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Opinion: Do I need to start a revolution to get my own environmental campaign heard by government?

Like many conservationists and students in this current political climate, I have been questioning the integrity of government to achieve real and positive environmental change in the wake of Brexit. Overnight the framework underpinning many of our health and environment laws along with legislation derived from the EU [2], such as air pollution control [3] and wildlife protection will vanish. If we do not have a plan in place to incorporate them into UK law or enforce an environmental watchdog to bridge the gap, it will leave us waiting with baited breath to witness thefree-for-all and loop hole abuse.

We’re taught at university to present our ideas or designs with the backing of facts and figures, otherwise no one will listen, no one will take you seriously. This is becoming, I think, more and more futile in environmental legislation reform, none more evident than those confronting climate change. We have the facts, we have the figures and it’s still not enough to rally our government into making substantial change. Instead it takes the total shut down of London in the form of mass protests and strikes, to finally get acknowledgement and supposed action on this existential threat.

You could argue with Brexit looming their focus, supposedly, was channeled towards patching the European shaped hole left in our legislation, until a more secure solution and government are available. But surely this is the time to show us what we can achieve as an independent state, or am I missing the point? I would argue figures such as £1573 billion, a number the human brain can barely comprehend, is something to sit up for. First revealed in 2011 by the office of national statistics, this figure is the UK’s estimated ‘natural capital’ [6], the amount of money our environment is worth. A largely contrived act, putting a figure on our natural world was an attempt to tackle the view that nature isn’t just something ‘nice to have’ [7]. Rather, provide evidence of another kind, that it is an essential asset to our health and economy. But if our natural world was a business in the UK right now, it would be looking to put it’s HQ in Singapore alongside Dyson at this rate. As nearly 10 years on from its estimated ‘value’, the return it’s getting is not sustainable.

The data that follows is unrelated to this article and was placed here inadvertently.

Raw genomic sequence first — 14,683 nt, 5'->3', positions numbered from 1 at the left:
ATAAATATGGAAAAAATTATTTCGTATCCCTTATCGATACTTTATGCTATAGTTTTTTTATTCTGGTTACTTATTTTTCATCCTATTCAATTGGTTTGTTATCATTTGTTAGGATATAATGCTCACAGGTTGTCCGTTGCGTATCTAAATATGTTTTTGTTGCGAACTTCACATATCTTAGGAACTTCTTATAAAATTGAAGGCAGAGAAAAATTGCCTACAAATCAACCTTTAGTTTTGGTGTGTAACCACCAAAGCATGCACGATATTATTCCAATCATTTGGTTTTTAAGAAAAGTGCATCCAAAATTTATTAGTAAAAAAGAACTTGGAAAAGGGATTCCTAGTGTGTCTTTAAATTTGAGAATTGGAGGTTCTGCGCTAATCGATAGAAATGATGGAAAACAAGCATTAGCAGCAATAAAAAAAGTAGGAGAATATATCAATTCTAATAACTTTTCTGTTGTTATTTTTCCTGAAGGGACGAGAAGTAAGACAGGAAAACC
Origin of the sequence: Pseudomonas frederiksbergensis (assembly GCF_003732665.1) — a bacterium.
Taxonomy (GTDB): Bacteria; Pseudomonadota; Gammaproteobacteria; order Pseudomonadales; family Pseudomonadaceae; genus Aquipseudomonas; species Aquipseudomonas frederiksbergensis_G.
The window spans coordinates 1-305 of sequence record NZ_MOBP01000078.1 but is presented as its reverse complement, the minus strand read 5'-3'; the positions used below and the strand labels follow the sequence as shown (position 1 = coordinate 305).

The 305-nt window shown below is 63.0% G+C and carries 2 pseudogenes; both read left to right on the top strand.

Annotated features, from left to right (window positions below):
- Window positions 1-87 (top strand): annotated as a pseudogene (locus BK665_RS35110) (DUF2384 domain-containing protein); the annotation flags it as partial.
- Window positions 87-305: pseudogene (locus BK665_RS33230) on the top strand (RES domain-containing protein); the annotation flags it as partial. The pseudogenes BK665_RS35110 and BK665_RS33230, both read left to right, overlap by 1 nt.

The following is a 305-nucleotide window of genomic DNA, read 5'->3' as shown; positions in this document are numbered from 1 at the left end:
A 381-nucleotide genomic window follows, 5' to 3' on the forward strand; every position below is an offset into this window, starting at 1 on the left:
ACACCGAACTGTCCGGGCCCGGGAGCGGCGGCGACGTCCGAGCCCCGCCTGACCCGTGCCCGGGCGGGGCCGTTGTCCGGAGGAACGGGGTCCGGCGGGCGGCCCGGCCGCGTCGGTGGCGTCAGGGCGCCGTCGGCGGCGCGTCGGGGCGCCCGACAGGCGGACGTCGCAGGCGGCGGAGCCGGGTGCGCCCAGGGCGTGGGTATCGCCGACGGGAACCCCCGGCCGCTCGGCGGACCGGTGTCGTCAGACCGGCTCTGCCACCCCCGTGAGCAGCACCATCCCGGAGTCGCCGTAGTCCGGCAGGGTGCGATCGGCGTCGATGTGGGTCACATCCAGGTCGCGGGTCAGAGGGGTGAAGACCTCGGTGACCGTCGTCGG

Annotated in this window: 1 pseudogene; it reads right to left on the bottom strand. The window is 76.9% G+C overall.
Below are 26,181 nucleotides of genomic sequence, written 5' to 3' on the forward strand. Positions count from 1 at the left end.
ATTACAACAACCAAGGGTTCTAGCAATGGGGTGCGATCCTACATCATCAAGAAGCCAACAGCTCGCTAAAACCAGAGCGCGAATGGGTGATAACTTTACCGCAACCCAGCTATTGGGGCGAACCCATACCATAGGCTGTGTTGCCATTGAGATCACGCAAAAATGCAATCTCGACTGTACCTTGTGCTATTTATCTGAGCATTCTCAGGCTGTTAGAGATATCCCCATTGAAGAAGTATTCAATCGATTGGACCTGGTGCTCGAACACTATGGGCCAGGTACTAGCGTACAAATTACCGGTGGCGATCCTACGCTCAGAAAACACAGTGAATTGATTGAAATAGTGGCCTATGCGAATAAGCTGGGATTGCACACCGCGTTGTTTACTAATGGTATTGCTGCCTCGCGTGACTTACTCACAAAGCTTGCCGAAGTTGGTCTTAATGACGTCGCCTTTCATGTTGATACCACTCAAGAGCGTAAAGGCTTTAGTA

I must admit, in the current disheartening state of affairs my initial thought was; ‘maybe action without government involvement could be the way forward?” This has come to me, at a time of trying to ignite positive environmental change myself. I initially wrote this article trying to iron out my own thoughts and anxieties about starting an advocacy campaign. ‘Road to NoKill’, highlighting the importance of reconnecting our landscape, now divided up by 4, 6 or even 8 lane main roads. The aim of my campaign is to get Highways England’s to take green initiatives seriously, and to stop overlooking the Natural England Green Bridges report [8]. Stating the addition of Green Bridges to our vast network of roads will not only have positive effects on our physical health, but also our mental wellbeing and increase biodiversity. This means changing Highways England’s current minimal green practice, that’s largely only incorporated into the construction new roads, to focus on the 31,000+ miles of existing main road in the UK. In conclusion Governmental commitment to reconnecting our landscape, as well as restoring the green pockets we have left is crucial to achieving this campaign’s aims.

Seemingly goliath, this has raised some questions and eyebrows whether it’s actually achievable. After reading the results of the study, ‘Drivers of declining CO2 emissions in 18 developed economies’ [9], including the United Kingdom, I returned to pondering the integrity of our legislative backbone. Corinne Le Quere lead author of the paper, revealed recently in an interview on Radio 4’s Inside Science that, “as far as we can tell climate policies and energy policies work, if you develop them, if you fund them, if you support them at a large scale, [and]you have them consistently through time, they do lead to reduced emissions.” [10] This, combined with Extinction Rebellion providing the tools and voice to evoke a critical turning point in societal acceptance, that climate change is here and we need to do something about it right now. I do believe the legwork has been put in to help everyone achieve change big or small without an entire revolution, it’s just a case of action.

Thus, leadership and enforcement in driving positive environmental change can really work. And, we should be able to turn to parliament to action, resource and implement such crucial policies with urgency, without tearing up the streets of London. So like Brexit and my dissertation, the deadline to end the discussion and act is here, the people of Britain are calling time on ‘politically’ realistic and are demanding real change. The question now is, will Westminster answer the call?

Written by: Louise McGowan


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